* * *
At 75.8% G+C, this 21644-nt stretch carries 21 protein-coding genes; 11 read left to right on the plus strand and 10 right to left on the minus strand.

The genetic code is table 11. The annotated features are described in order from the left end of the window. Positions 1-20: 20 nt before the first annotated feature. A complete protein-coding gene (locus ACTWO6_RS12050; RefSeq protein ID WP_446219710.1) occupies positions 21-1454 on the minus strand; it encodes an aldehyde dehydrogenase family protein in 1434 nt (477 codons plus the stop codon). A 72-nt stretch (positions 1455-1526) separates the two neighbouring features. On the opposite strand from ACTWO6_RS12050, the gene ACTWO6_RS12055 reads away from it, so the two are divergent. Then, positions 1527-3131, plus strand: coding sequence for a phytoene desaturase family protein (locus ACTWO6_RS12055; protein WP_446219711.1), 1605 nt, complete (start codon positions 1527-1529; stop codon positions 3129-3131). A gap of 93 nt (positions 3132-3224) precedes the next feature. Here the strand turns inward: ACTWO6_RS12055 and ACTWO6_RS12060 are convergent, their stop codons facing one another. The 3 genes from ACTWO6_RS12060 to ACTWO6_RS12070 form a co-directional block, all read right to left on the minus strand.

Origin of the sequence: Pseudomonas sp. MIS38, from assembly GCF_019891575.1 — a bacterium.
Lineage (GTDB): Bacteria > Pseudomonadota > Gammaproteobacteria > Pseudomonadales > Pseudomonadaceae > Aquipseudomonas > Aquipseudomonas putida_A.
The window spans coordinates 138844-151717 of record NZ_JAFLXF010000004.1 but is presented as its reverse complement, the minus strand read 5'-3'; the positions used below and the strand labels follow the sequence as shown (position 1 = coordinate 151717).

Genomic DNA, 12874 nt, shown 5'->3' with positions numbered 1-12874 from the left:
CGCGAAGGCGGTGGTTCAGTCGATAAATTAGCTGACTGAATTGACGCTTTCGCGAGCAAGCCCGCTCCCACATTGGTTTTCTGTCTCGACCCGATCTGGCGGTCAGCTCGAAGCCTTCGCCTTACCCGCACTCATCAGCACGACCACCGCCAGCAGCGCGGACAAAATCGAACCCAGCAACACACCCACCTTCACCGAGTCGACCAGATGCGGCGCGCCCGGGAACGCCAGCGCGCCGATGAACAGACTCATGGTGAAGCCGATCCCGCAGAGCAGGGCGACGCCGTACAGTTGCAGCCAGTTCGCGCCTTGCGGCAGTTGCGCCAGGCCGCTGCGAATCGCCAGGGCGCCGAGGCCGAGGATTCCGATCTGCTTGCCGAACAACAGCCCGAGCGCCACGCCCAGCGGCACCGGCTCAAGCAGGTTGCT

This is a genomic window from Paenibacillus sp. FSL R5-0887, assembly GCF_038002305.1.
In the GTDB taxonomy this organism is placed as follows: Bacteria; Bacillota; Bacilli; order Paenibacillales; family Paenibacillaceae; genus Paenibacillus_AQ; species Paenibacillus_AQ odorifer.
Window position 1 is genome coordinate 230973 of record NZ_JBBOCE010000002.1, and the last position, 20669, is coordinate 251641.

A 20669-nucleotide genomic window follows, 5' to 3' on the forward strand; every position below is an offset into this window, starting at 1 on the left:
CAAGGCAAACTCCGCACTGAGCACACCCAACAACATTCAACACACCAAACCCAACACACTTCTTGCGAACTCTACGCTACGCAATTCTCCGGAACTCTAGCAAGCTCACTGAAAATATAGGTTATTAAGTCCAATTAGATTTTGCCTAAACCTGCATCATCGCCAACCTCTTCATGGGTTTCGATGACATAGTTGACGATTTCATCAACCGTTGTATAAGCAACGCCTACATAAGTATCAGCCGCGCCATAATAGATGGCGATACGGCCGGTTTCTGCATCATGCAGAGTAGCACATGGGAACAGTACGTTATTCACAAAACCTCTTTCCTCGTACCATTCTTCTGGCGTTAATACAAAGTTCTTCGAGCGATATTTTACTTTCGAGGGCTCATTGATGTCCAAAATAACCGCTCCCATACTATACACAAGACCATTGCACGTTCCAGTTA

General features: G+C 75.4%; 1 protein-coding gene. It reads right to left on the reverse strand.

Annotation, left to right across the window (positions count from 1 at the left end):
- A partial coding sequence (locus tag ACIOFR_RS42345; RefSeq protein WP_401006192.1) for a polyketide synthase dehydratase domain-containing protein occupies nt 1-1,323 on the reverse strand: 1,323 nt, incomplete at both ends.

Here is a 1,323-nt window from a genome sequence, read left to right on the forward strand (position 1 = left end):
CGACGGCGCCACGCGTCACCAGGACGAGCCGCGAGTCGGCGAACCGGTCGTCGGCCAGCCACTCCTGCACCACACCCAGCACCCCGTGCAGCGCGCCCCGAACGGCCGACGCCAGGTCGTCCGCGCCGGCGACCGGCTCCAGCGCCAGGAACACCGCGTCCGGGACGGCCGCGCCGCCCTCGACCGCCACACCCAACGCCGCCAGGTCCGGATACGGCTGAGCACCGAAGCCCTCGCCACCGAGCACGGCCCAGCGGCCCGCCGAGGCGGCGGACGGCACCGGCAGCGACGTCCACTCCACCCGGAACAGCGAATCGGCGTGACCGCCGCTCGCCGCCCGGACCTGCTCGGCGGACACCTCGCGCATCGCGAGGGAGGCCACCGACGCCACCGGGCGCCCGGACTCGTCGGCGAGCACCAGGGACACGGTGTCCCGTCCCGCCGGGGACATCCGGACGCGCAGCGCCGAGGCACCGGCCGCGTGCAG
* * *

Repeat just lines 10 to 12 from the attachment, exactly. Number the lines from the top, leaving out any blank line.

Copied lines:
Window position 1 is genome coordinate 230973 of record NZ_JBBOCE010000002.1, and the last position, 20669, is coordinate 251641.

A 20669-nucleotide genomic window follows, 5' to 3' on the forward strand; every position below is an offset into this window, starting at 1 on the left:
CAAGGCAAACTCCGCACTGAGCACACCCAACAACATTCAACACACCAAACCCAACACACTTCTTGCGAACTCTACGCTACGCAATTCTCCGGAACTCTAGCAAGCTCACTGAAAATATAGGTTATTAAGTCCAATTAGATTTTGCCTAAACCTGCATCATCGCCAACCTCTTCATGGGTTTCGATGACATAGTTGACGATTTCATCAACCGTTGTATAAGCAACGCCTACATAAGTATCAGCCGCGCCATAATAGATGGCGATACGGCCGGTTTCTGCATCATGCAGAGTAGCACATGGGAACAGTACGTTATTCACAAAACCTCTTTCCTCGTACCATTCTTCTGGCGTTAATACAAAGTTCTTCGAGCGATATTTTACTTTCGAGGGCTCATTGATGTCCAAAATAACCGCTCCCATACTATACACAAGACCATTGCACGTTCCAGTTA